So you must go out and buy a new guidebook. And you must learn a whole new language. And you will meet a whole new group of people you would never have met.

It's just a different place. It's slower paced than Italy, less flashy than Italy. But after you've been there for a while and you catch your breath, you look around, and you begin to notice that Holland has windmills, Holland has tulips, Holland even has Rembrandts.

But everyone you know is busy coming and going from Italy, and they're all bragging about what a wonderful time they had there. And for the rest of your life you will say, "Yes, that's where I was supposed to go. That's what I had planned."

The pain of that will never, ever, go away, because the loss of that dream is a very significant loss.

But if you spend your life mourning the fact that you didn't get to Italy, you may never be free to enjoy the very special, the very lovely things about Holland.

Written by Emily Perl Kingsley

Monday, January 6, 2014

Happy 4th Birthday Luke and Mom's two wishes

Luke loves technology. This picture accurately portrays our little man. Playing on the IPad makes his day.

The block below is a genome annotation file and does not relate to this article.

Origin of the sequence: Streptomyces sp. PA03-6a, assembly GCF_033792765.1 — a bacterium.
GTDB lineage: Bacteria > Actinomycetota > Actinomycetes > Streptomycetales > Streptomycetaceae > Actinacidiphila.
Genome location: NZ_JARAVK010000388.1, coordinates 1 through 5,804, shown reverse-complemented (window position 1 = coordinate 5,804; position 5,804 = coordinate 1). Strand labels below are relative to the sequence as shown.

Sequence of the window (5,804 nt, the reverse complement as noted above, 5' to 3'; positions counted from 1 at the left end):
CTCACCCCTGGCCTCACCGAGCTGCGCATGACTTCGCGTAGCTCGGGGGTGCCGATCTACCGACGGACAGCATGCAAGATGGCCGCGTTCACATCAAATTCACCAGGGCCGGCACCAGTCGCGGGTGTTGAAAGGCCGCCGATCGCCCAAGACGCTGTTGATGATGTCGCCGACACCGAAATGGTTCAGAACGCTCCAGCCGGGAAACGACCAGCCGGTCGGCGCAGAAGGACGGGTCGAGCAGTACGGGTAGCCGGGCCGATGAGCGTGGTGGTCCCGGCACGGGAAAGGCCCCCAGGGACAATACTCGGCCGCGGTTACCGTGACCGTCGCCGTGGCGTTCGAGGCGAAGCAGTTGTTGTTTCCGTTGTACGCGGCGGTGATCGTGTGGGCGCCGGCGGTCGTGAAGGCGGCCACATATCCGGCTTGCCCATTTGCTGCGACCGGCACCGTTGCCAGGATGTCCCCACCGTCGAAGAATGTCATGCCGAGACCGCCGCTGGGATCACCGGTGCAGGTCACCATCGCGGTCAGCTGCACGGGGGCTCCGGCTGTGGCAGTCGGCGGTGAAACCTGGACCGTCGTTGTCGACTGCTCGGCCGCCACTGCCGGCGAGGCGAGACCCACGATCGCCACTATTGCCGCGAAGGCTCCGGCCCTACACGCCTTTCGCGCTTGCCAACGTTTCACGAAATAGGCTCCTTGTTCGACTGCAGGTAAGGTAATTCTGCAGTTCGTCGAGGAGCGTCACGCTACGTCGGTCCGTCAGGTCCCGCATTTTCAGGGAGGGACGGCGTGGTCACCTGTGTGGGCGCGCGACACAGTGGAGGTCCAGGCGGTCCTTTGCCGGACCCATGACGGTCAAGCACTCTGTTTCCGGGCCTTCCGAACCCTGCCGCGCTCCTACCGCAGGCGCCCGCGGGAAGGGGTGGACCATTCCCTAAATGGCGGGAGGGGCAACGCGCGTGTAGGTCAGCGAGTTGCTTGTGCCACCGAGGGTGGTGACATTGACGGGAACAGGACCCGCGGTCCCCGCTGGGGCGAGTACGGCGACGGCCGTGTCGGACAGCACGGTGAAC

Luke continues to grow and make strides developmentally in all areas. His eye contact, appropriate displays of affection, and listening skills are his 3 greatest areas of improvement. Luke has a long road ahead of him, but we are thankful for his accomplishments this far. We have a great network of providers who truly have Luke's best interests at heart.

Two attainable goals I would love to see Luke accomplish this year are:
1. Begin speaking some basic words
2. Successful potty training

Mark 10:27
Jesus looked at them and said, “With man this is impossible, but not with God; all things are possible with God.”

Happy 4th birthday to the little boy who holds the key to my heart more fiercely than I could ever imagine, who drives me crazy at times, and who has brought me to my knees in prayer more than anyone or anything else in my life. I can't imagine what life would be without you.